• When I sat down to play Silent Hill: Homecoming, the latest instalment in the Silent Hill franchise, I wasn’t expecting much. The series didn’t appear to have gone through any large reinvention like Resident Evil managed, and I was worried that I would find a stale franchise flinging out another bog standard game. I was pleasantly surprised.

    Let me explain. Silent Hill: Homecoming is the story of Alex Shepard, a young soldier discharged from the Army. Haunted by dreams involving his little brother he returns to his home town of Shepard’s Glen to find… fog. And not a lot else. His mother is almost catatonic and mumbling a mixture of confusing remarks and complete nonsense. His brother and father are missing altogether and the other locals all appear to be a few sandwiches short of a picnic.

    Slowly Alex begins to unravel the mystery as he flicks between the realities of Shepard’s Glen, Silent Hill and the ‘Otherworld’. The supernatural fog that has been a feature of the entire series returns and blankets all of the areas, with Shepard’s Glen being the most effected. When the fog is pierced by a building or object you realise quite how much work has gone into making these areas all look fantastic behind the wall of murk. The fog is definitely now used to create the scene, as opposed to hiding the limited graphical capabilities of earlier machines.

    The character models themselves are good, although there does seem to be a tendency towards blandness on some of their clothes. During the cut scenes Alex’s inability to keep his mouth shut whilst other people are talking really irked me. Throughout almost all of them he stands with his mouth half open, pearly whites gleaming through the fog.

    Silent Hill V: Homecoming

    That said the combat system is excellent. Dodging and diving attacks is great fun, and a combination of combo’s and counter attacks really mean the fights look superb. The ease of the melee system means that gun’s aren’t really needed for long periods of the game, which allows you to save bullets for the bosses. Although this means that it is easier for those unfamiliar with the series, a more seasoned gamer might find the change of direction an unwelcome change.

    If you open your ears as well as your eyes you will start to experience the game on another level. You can hear when enemies are near with a plethora of sounds that chill you to the bone. The musical accompaniment is just as good, setting the mood and increasing the tension tenfold. The voice acting is a vast improvement on previous versions of the game which is probably due to the game being developed by a Western Developer, Double Helix games.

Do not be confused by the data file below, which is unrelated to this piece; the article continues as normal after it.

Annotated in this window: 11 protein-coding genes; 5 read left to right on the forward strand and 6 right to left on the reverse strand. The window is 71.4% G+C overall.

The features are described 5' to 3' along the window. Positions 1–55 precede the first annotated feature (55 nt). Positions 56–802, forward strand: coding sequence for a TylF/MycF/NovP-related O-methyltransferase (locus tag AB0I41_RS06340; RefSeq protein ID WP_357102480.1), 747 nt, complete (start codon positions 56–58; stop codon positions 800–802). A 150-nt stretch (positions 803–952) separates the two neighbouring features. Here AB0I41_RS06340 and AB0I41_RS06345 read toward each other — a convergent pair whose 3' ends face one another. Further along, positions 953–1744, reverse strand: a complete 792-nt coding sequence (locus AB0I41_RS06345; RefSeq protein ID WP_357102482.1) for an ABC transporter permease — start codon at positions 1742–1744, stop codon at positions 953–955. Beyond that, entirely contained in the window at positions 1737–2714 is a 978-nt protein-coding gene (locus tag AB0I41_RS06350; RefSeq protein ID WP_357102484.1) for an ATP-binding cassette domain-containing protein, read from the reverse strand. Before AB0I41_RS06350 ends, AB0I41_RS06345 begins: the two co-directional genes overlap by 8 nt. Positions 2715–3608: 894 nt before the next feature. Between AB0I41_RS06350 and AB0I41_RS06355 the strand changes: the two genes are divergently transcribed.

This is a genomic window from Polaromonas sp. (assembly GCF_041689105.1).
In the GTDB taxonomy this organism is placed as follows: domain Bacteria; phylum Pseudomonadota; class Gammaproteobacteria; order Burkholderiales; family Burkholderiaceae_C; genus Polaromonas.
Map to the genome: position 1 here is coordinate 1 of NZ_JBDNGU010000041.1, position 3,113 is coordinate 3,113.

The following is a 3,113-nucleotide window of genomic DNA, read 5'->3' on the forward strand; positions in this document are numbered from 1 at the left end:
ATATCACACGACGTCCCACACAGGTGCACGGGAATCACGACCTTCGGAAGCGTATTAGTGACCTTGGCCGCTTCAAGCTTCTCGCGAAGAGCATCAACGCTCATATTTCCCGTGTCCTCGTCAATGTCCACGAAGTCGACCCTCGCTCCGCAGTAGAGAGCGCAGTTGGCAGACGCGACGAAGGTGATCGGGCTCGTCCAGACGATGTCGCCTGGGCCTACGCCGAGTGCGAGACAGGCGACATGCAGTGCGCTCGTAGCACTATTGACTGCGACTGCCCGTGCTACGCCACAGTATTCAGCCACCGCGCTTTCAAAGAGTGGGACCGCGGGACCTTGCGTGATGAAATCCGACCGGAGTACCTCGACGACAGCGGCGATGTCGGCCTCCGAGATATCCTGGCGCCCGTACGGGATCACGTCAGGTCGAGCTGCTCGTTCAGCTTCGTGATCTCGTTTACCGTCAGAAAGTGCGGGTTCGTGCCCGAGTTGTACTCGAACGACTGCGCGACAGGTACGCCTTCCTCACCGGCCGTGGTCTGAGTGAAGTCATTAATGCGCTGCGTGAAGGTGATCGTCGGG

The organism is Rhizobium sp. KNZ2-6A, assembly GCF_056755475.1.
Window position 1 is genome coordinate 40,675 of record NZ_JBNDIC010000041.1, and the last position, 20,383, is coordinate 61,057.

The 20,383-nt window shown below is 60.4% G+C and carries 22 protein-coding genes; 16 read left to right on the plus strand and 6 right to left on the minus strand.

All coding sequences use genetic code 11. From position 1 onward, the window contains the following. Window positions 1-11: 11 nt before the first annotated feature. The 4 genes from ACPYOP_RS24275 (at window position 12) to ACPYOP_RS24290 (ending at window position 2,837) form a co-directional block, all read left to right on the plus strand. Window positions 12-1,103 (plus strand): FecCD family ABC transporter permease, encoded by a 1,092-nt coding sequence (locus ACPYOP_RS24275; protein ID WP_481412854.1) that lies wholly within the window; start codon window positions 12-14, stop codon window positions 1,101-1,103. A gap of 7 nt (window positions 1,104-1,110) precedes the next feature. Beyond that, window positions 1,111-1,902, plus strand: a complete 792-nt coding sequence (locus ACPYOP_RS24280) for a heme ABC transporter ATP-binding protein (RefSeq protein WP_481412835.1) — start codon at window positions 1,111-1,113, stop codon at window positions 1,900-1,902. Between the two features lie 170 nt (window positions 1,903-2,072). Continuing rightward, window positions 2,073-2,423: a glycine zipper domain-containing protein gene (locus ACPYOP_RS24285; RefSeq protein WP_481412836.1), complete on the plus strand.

There are a few things about the game that disappointed me. There is no training section that allows you to get to grips with the game. Instead you are given a number of training books scattered around the opening areas. For those who claim that a introductory section would take away from the experience of the game I would argue that finding a book that tells your in game character to press A repeatedly is also contradictory to the mood.

    There are too many doors that come up with the same message ‘The lock is jammed.’ Why include these doors if you are going to prevent our access? Each time it pops up you feel a little disappointed, which ruins the atmosphere the rest of the game creates.

    The in game conversations occasionally give you an option to influence what Alex says. You will find numerous examples where your choices make no real difference on the outcome of the scene which makes you wonder why they were included in the first place.

    So is the game scary? Near the start of the game I was walking through a room, hearing in the background the scrapings of a new type of monster which seemed to follow me throughout my exploration. Reaching a wall Alex turned, his torch (finally) lighting up something. I nearly jumped out of my chair before realising that the reason for my fear was in fact a potted plant. So with respect to the continuing atmosphere, yes the game is scary. Whether it will stick in your head after playing it and haunt your dreams will probably depend more on your own mental stability.

    So you want a score? It’s a difficult one to judge. Silent Hill: Homecoming is without doubt a good game, but it is let down by little problems here and there. The plot twists are generally quite easy to see coming but at least keep you interested, although the deviation from the original Silent Hill games will annoy a lot of people.

    Perhaps the most problematic thing about Silent Hill: Homecoming is the time that it has been released. On its own a year ago this would have been a standout game and scored a lot higher. However, coming after Dead Space and just before Resident Evil 5 it seems that it will be destined to join the bargain bins sooner rather than later. It is still a good game though, so if you happen to see it in that bargain bin, snap it up. You won’t be disappointed.

    Score: 7/10

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